Networking for career success: an emerging trend

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Networking is a specific career competency critical in this era of boundaryless careers . Networking represents proactive attempts by individuals to develop and maintain personal and professional relationships with others for the purpose of mutual benefits in their work or career. In today’s fast-paced, global, high-tech environment, one’s willingness and comfort with networking can significantly impact one’s ability to establish contacts and get interviews for jobs. Research has shown that 70-80% of all professional jobs are not obtained through classified advertisements; rather they are obtained through effective and consistent networking. A more diverse network of contacts can extend one’s reach into different social circles and consequently enhance one’s career opportunities such as obtaining faster promotions and finding jobs. It follows that more promotions and new jobs typically provide one with enhanced compensation. Such networking skills are crucial for career and personal success. Career success i.e. job satisfaction and career satisfaction has many tangible and intangible benefits to the employees and organizations.

However many individuals feel uncomfortable with or unskilled in networking. In particular, the prospect of networking can be rather scary for employees who may consequently refrain from networking with others.

Given the importance of networking for organizations and employees, the paper discusses the benefits and challenges of networking. It also throws light on how HR department can play a strategic role by providing education and training, opportunities to practice, and consistent feedback so that the employees can become more comfortable and effective in their networking behaviour.

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In today’s fast-paced, global, high-tech environment, one’s willingness and comfort with networking can significantly impact one’s ability to establish contacts, get interviews for jobs, and identify and cultivate mentors. Such networking skills are crucial for career and personal success (Janasz & Forret, 2007). An educated guess estimate 70-80% of all professional jobs are not obtained through classified advertisements; rather they are obtained through effective and consistent networking. Our relationship with others are a resource that can provide new ideas, timely information, job opportunities, business leads, influence, and social support (Baker, 2000). The individuals one knows through networking are the one’s who later on share information about potential opportunities or introduce individuals to others who have this information. Individuals try to build and maintain networks by calling and visiting people, socializing before and after regular formal meetings, attending social activities such as parties or lunches, conducting tours and entertaining visitors, doing favours, providing mentoring and advice, giving gifts, using forms of ingratiation such as praise and congratulations, forming alliances and sponsorships, passing on gossip and information that is important to another manager, and engaging in informal conversation about non-work topics such as sports, family and recreational activities who can provide needed information and opportunities (Michael & Yukl,1993). Because of its focus on building and nurturing personal and professional relationships to create a system or chain of information, contact and support, networking has become critical for individual as well as organizational success.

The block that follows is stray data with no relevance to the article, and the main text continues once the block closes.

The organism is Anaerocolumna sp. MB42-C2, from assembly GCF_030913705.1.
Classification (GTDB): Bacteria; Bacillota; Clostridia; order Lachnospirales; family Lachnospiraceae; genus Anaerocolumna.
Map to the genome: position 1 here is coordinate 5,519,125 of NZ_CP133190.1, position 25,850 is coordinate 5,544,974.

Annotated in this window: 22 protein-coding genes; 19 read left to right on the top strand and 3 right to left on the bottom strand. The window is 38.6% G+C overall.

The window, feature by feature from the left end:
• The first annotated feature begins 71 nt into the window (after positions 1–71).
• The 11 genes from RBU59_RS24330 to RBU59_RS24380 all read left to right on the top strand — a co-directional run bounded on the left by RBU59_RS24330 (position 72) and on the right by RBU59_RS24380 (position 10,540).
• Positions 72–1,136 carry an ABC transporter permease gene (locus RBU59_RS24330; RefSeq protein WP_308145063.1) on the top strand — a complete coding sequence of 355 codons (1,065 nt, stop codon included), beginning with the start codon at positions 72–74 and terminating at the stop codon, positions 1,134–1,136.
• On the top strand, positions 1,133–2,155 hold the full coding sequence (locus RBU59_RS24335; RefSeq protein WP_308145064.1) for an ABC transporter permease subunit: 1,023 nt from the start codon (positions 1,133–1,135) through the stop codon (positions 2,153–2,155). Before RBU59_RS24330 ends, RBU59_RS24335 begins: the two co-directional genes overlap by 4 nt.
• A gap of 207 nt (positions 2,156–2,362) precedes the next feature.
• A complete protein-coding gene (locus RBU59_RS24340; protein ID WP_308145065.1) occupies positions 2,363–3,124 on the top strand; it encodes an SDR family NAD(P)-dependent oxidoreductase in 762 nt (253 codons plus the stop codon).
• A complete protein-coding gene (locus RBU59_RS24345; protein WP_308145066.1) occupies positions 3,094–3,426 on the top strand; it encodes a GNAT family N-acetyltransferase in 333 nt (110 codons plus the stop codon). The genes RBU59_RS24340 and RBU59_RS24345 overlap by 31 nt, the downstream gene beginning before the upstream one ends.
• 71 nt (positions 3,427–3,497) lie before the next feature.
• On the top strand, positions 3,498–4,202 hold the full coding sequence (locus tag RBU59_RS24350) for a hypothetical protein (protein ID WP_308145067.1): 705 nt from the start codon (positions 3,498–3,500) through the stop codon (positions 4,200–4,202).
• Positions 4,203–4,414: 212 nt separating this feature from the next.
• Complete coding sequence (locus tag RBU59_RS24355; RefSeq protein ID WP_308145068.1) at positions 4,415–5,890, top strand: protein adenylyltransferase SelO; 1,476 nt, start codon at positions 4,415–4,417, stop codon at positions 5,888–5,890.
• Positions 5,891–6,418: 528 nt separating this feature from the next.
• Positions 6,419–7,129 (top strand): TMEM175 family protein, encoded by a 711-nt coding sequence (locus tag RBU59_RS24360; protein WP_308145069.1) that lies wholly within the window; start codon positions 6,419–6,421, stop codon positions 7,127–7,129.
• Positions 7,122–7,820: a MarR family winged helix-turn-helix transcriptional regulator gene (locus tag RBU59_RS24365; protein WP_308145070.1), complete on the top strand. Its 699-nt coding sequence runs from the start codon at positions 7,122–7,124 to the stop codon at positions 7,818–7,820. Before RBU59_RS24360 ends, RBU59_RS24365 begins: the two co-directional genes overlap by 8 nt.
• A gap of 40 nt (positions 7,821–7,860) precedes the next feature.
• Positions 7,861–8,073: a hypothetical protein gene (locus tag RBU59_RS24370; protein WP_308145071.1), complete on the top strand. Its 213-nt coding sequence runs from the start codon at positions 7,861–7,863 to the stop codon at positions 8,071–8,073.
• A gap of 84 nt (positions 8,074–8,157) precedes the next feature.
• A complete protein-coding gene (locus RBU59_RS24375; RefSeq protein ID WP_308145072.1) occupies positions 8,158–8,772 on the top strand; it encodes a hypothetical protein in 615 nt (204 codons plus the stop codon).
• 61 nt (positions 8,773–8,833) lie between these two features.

Networking represents proactive attempts by individuals to develop and maintain personal and professional relationships with others for the purpose of mutual benefits in their work or career (Forret & Dougherty, 2001). It has been long realized that the best jobs come from word-of-mouth. Many people spend time in logging on to various job websites for searching jobs and posting their resumes. The chance of getting a call-back is very less because the human resource manager is overloaded with hundreds of resumes from other interested candidates. It would save a lot of efforts and money of an individual if there had been some friend at the company who could recommend his/her name. Networking as a career management strategy is important as the burden of responsibility for one’s career, has shifted from the organization to the individual, with the notion of employability becoming one’s career goal (Arthur & Rousseau, 1996; Sullivan, 1999).

Developing interpersonal relationships through networking is considered to be a specific career competency vital for managing one’s career (Arthur, Claman, & DeFillippi, 1995). Research on protean career has stressed on the importance of performing self-assessments, obtaining developmental work experiences and networking (Hall & Mirvis, 1996). Luthans et al.(1988) in their study of 457 managers of public and private organizations found that managers engaged in four types of activities: traditional management, routine communication, human resource management and networking. Of the four types of activities Luthans et al. found that networking, which was defined as interacting with outsiders and socializing or politicking, had the strongest relationship with managerial success. In a sample of 247 managers representing 19 companies in various industries Michael and Yukl (1993) found that both internal networking (interactions with others in the organization) and external networking (interactions with outsiders such as client and suppliers) were shown to be related to rate of advancement in the organization.